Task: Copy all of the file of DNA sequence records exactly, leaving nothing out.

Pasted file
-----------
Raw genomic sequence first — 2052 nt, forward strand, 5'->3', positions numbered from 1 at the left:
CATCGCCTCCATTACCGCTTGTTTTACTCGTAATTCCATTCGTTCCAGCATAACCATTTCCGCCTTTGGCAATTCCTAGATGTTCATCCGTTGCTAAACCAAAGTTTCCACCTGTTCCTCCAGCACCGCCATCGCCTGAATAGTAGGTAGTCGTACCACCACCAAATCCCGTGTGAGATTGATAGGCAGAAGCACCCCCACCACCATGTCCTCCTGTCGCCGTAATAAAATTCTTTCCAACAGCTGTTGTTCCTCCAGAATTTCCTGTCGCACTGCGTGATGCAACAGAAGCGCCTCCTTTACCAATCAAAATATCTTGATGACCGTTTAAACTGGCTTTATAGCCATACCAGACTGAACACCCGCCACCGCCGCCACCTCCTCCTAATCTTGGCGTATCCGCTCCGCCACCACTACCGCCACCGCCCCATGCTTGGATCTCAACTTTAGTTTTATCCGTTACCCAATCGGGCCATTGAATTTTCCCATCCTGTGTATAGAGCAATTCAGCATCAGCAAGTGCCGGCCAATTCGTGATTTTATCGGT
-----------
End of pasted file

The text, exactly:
Raw genomic sequence first — 2052 nt, forward strand, 5'->3', positions numbered from 1 at the left:
CATCGCCTCCATTACCGCTTGTTTTACTCGTAATTCCATTCGTTCCAGCATAACCATTTCCGCCTTTGGCAATTCCTAGATGTTCATCCGTTGCTAAACCAAAGTTTCCACCTGTTCCTCCAGCACCGCCATCGCCTGAATAGTAGGTAGTCGTACCACCACCAAATCCCGTGTGAGATTGATAGGCAGAAGCACCCCCACCACCATGTCCTCCTGTCGCCGTAATAAAATTCTTTCCAACAGCTGTTGTTCCTCCAGAATTTCCTGTCGCACTGCGTGATGCAACAGAAGCGCCTCCTTTACCAATCAAAATATCTTGATGACCGTTTAAACTGGCTTTATAGCCATACCAGACTGAACACCCGCCACCGCCGCCACCTCCTCCTAATCTTGGCGTATCCGCTCCGCCACCACTACCGCCACCGCCCCATGCTTGGATCTCAACTTTAGTTTTATCCGTTACCCAATCGGGCCATTGAATTTTCCCATCCTGTGTATAGAGCAATTCAGCATCAGCAAGTGCCGGCCAATTCGTGATTTTATCGGT